If they had a copy of their My Documents folder, the fix would be easy. Without it, it’s a slow and painstaking process. You have to clean up the machine enough to be able to write the data to DVD, and if the machine is really hosed, that can be a daunting task.

Both machines had Norton Antivirus and Lava Soft’s Ad-Aware loaded on them when they were new, but neither program had been updated in months, and the last full scan run with either program was back when I had installed them.

After updating both, Norton found five viruses on the laptop and Ad-Aware flagged 253 suspicious items. That one went pretty well, all things considered. I was able to clean it up and save all the data.

On the desktop, neither program would even start. Some piece (or pieces) of malware had disabled both Norton and Ad-Aware, and the host table had been diddled, so I had to resort to reloading them from DVD, along with a few other cleanup tools. The machine was so slow that it took hours to load and configure them.

Very frustrating, and way too much time and labor to be spending on a frelative’s PC. In my spare time, no less, but what are you going to do? It would be a pretty costly endeavor for them to take it somewhere to be fixed, so I try to help, that’s what friends are for, but my rule of thumb is this; The first time it happens, I try to save things, but if you find yourself up the same tree a second time, it’s wipe and go service only.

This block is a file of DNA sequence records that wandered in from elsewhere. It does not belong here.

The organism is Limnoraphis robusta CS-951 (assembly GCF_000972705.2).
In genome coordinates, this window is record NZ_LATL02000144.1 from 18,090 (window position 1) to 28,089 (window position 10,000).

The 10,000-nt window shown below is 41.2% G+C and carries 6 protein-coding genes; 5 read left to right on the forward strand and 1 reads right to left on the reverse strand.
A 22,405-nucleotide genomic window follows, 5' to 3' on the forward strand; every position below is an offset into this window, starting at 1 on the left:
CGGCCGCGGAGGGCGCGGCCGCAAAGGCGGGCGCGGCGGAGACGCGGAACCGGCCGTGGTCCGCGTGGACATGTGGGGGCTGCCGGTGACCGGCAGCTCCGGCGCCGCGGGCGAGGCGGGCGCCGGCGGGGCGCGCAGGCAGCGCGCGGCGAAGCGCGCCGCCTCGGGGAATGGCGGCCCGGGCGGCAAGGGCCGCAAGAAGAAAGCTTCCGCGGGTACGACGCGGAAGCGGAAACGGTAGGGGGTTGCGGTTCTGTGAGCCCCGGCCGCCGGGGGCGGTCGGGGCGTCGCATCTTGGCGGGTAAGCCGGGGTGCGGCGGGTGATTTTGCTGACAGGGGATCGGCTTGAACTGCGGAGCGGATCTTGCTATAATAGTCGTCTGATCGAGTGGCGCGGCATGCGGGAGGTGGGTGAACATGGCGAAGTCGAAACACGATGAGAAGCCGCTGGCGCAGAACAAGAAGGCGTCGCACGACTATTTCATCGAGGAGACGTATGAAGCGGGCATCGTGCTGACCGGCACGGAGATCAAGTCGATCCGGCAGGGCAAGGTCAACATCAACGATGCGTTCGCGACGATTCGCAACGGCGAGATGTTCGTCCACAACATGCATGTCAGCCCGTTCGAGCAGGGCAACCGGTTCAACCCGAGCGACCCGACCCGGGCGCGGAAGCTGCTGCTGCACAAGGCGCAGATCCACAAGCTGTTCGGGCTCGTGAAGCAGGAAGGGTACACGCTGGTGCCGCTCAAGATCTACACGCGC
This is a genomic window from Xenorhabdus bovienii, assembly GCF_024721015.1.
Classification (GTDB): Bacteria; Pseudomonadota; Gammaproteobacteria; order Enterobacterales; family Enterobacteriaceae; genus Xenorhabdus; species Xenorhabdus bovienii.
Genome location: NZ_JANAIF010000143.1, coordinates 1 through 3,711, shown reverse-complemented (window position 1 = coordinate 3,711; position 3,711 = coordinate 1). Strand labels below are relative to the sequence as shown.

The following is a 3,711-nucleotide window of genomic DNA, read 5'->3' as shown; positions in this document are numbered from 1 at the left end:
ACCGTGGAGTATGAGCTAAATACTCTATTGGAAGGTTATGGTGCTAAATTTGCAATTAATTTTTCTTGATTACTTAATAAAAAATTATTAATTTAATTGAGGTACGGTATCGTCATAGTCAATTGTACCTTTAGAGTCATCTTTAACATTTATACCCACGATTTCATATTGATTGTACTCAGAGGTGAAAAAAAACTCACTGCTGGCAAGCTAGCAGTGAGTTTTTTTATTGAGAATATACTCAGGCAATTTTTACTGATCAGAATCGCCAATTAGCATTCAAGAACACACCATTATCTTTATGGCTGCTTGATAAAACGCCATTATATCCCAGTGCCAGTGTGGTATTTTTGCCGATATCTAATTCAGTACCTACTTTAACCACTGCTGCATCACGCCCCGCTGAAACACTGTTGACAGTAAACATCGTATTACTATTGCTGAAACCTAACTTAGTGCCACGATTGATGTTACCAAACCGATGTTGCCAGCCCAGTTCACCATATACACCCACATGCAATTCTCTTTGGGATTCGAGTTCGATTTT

I value my digital pictures, as do most, and I’ve seen the reaction when someone realizes that all of their files are dust in the wind; anger, anguish, remorse, and sometimes, tears. It’s an awful thing to see. Without those recovery disks and a recent backup, all you’re left with when the hammer comes down is a useless hunk of junk.

Don’t put yourself in that bad place; backing up isn’t so hard to do. I use an external drive with a built in backup program (HP SimpleSave) that’s brainless and painless. I also copy my pictures and documents to DVD and I run the iTunes backup tool periodically. It only takes a few minutes, and it’s time well invested. I keep the most recent copies with the recovery discs, someplace safe.

Also, don’t use rewritable DVD’s when you’re backing up your files (DVD-RW), use write once discs only (DVD-R). I had someone hand me a DVD recently, saying proudly “I have all of my pictures saved on here”. I found out later that they had been writing and rewriting to that same DVD-RW for days, and had overwritten most of the files. It was a hard drive replacement, and a hard lesson. Luckily, I was able to recover the contents of the drive later on, but that’s another story for another time. What I want you to focus on here is that rewritable DVD’s can be dangerous. Capisci?

So, to sum things up:

• Find out if the machine comes with a recovery disc.

• If it doesn’t, create one.

• Store the disc(s) somewhere safe.

• Add or activate antivirus software.

• Back up your important files regularly.

Simple, right?

I hope you’re all nodding your heads out there... If you're not, then we're both in trouble.

That is all.